What's Going on with FAANG Right Now? 

    Ironhack - 2023-01-17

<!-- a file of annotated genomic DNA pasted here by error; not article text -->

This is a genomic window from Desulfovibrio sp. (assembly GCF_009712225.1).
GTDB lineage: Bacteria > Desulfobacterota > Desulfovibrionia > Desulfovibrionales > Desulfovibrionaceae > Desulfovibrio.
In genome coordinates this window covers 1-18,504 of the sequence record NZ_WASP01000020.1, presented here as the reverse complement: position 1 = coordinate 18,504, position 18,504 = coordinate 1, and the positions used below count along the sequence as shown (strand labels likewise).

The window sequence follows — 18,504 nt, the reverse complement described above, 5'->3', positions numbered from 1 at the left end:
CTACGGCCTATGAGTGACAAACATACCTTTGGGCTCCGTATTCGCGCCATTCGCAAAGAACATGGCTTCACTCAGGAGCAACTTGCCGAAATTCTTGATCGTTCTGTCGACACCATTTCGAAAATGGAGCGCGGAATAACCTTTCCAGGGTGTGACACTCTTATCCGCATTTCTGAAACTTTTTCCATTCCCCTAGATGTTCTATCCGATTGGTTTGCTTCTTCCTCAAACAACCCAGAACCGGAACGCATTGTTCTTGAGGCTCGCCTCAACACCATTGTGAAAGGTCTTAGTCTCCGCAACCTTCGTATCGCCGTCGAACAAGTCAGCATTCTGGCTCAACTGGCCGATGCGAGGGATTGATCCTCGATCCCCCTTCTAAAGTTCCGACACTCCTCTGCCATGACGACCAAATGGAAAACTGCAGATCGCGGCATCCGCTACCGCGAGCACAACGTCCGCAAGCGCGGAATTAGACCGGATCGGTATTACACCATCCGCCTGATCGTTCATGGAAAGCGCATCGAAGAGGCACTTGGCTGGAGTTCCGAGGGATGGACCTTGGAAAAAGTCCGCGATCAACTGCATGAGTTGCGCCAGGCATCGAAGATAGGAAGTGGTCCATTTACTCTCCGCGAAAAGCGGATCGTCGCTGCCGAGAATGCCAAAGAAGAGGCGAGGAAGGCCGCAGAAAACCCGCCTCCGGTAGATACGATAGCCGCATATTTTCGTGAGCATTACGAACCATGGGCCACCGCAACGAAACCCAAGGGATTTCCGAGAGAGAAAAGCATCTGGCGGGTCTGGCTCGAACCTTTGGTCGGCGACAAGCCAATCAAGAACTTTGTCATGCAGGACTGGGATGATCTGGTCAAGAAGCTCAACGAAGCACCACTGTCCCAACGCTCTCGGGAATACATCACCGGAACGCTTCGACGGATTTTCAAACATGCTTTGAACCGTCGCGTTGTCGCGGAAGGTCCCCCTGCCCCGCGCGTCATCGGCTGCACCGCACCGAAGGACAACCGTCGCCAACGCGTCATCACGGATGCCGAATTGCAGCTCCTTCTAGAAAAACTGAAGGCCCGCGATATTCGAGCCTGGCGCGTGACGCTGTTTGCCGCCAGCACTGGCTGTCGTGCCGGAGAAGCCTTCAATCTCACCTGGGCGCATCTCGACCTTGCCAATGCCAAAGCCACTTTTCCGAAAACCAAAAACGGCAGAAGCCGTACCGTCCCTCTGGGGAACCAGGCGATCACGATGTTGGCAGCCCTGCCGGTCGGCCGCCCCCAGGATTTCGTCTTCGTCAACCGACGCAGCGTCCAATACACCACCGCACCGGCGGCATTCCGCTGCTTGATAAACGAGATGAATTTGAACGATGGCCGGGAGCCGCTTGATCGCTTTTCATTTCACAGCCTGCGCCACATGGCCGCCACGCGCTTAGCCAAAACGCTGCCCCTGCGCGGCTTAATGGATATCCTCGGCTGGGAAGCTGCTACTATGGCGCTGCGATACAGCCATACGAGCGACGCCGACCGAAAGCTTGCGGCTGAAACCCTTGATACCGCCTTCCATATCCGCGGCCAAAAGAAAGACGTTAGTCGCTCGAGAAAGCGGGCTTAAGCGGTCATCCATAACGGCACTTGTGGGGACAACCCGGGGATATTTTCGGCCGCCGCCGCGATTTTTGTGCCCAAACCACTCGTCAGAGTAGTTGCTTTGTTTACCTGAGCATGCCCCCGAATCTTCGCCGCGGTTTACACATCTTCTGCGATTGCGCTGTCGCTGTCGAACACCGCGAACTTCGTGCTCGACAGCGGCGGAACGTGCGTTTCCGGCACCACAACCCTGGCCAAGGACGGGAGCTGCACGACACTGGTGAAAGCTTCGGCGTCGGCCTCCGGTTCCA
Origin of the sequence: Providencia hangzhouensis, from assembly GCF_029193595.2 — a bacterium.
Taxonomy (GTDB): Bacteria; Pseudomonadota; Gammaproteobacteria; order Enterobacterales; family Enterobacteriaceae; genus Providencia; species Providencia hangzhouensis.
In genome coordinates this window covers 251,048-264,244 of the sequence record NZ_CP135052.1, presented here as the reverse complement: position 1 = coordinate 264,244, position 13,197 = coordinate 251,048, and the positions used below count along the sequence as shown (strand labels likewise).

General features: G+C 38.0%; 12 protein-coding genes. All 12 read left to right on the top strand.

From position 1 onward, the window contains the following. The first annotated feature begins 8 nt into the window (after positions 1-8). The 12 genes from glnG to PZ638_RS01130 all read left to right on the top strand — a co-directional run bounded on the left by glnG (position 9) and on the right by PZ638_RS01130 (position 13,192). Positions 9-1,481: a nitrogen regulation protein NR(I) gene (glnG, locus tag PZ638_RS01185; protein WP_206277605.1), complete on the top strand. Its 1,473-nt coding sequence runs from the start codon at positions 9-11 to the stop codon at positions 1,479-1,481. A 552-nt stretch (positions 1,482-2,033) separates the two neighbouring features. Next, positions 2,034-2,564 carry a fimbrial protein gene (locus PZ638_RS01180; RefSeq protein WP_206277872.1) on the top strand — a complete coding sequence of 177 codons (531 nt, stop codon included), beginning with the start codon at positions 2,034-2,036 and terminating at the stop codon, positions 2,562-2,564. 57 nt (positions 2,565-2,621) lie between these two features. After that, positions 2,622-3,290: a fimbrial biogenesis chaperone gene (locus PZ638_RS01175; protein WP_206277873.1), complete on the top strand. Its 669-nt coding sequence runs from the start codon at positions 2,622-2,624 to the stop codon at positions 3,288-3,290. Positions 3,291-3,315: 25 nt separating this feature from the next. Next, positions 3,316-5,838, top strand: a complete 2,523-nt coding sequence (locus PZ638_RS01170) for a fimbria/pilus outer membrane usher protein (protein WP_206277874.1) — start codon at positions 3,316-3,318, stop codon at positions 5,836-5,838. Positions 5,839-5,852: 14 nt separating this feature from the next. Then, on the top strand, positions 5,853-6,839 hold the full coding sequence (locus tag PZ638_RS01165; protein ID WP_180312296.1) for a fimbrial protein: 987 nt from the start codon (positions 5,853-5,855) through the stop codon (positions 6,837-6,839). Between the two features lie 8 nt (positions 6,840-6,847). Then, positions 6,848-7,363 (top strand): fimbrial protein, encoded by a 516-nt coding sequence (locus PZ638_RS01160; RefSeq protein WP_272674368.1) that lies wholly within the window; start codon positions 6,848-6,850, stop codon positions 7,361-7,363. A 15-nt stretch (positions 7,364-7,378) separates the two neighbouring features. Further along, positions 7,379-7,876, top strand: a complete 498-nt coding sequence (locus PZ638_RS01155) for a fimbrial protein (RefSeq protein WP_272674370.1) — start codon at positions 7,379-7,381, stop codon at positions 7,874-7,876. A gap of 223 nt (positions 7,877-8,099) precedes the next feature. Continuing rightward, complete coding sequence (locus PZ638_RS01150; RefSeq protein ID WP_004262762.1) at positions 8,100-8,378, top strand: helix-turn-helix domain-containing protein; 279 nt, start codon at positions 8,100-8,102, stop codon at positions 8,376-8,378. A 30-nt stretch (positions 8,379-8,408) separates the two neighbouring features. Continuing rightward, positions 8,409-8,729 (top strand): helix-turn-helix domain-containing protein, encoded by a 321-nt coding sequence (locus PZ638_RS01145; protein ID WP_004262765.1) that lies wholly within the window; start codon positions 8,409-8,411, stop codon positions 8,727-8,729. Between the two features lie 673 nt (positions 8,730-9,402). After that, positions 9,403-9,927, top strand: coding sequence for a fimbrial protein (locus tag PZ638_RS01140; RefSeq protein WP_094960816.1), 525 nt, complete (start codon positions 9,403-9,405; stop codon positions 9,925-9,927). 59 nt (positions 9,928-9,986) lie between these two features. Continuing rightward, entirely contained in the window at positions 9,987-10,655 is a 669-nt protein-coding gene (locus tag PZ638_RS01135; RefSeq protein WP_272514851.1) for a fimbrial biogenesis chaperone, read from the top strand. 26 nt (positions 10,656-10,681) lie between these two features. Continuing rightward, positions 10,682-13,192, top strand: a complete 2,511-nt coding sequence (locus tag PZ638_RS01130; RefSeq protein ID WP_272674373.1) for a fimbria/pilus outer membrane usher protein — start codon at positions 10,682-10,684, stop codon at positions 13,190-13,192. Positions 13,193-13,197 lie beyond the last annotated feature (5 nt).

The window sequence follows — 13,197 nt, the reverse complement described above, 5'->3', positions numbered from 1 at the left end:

With a career in the tech world, you have to stay up to date with everything that’s going on around you in the world of computers, social media, and IT. This includes knowing about the current status of the economy and the stocks that could affect the tech companies that you are working for. It’s an important part of the job because it can potentially affect your salary , the atmosphere of the workplace, and the safety of you and your coworkers’ positions. Right now, the tech sector is where big money and lots of jobs are, but their growth has stagnant in the last year. The group of tech companies that make up the name "FAANG" have been the leaders in this growth, but is that trend still going strong or has the climb become an uphill battle that has met its match ? How is FAANG dealing with a market that is expected to end up in a recession before 2023 meets its end? We'll get to all that, but first things first: what is FAANG? What is FAANG? If I were to ask you to think of the biggest companies out there, which ones would you mention? Probably companies like Google, Amazon or Facebook would be the first few you mention, and without a doubt at least one of the members of FAANG would come to mind. FAANG, so aptly named by Bob Lang back in 2013 and later popularized by Jim Cramer, is a group of the biggest tech companies and refers more specifically to their stocks and status as influential powers in the market. These letters stand for Facebook (currently Meta), Amazon, Apple, Netflix and Google (currently Meta); unsurprisingly, these companies are some of the most powerful giants in the tech world with major influence on what happens in almost everything related to the economy. Let’s take a look at what is going on with them now. FAANG’s Influence Did you say growth?! Unless you have been pulling a Thoreau for the past decade, you have most certainly heard of these five companies without flipping to Bloomberg - and with good reason. For the past ten or so years, they have become staple services that almost everyone uses , and as a result, they have seen consistent substantial increases to their stock prices and unending growth . So much so, they also constitute a portion of the S&P 500 Index, which is used as an indicator of the health of the stock market. This means that since FAANG accounts for a sizable portion of the index, their weight in the system shows that these companies are connected to the overall economy’s health . But sometimes having all this influence can be detrimental . Bubbles have to burst Their impact on the stock market is significant, and some experts fear that this could become a problem in the future due to their potential as a bubble . A bubble in the stock market means that the value of the good has risen above the actual product’s real value and when the bubble bursts , there is a sudden decrease in value . Some examples of a bubble come would be the infamous tulip frenzy of the 1600s , where the prices of tulip bulbs soared until one day a buyer didn’t show up to receive a shipment in a trade-based economy, which caused a major drop in value and a huge panic across Europe. Or another great example would be the US housing crisis of the 2000s . In both cases, when the bubbles of highly influential and overpriced products burst, the prices of those products plummeted as a result. The rest of the market was impacted as well and as a whole, struggled to recover from the shock. Why is this important? Bubbles pop and if you consider FAANG to be one, then it’s possible that they are nearing the point of bursting soon . Unfortunately, this is evident when looking at the 2022 fiscal year. The tech industry has taken a big hit during 2022 ; in particular, Netflix and Meta have dropped by 52% and 65%, respectively. Although other FAANG members like Amazon and Apple have had their fair share of problems with declining prices as well. A bit of a rough patch There are a few contributing factors to why they have hit a rough patch. During the COVID-19 pandemic, tech companies had the advantage given people were at home on their devices, scrolling around and sharing anything they could get their hands on since there was nothing else they could do. This gave FAANG the opportunity to go on a hiring frenzy, but soon enough, confinement ended and people went out into the world leaving their devices unattended at home and corporations had to continue paying for these new employees. To remedy this mistake, layoffs were on the menu . Not only have they been reducing the number of their staff, but also the number of new, open positions has diminished. In addition, since the 2008 housing crisis, interest rates have remained dramatically low , which in turn has made debt quite cheap, and exponential growth became the name of the game for the past few years for the big tech giants. But now that interest rates are increasing thanks to the Fed, the game is changing , and growth and expansion isn’t the best strategy under these circumstances. The smarter move in this situation is expense management and profitability , which means a strategic shift from their years of making growth their principal aim. All in all, the confidence of investors seems to have tapered off too and with a supposed recession on its way, the future does seem a bit bleak for FAANG. What next? Although these big corporations may have to pull back on the reins a bit in terms of their growth, they will still continue to have a big influence on the world’s economy. The decline in hiring opportunities and the potential bubble burst coming does mean trouble for sure. It may seem like FAANG having issues could end their running streak as tech companies, but if they shift their approach of constant growth, they have the potential to thrive again in the future. For now what does that mean for the tech sector? These companies’ growth has started to slow down and taper off, but there will always be a need for more IT professionals ! As the world comes to depend more and more on technology as a basic life necessity, you can be sure that there will still be plenty of jobs available for anyone looking to work as a computer programmer, website designer, or software developer. If that means working with smaller companies or as a freelancer, the number of opportunities is limitless.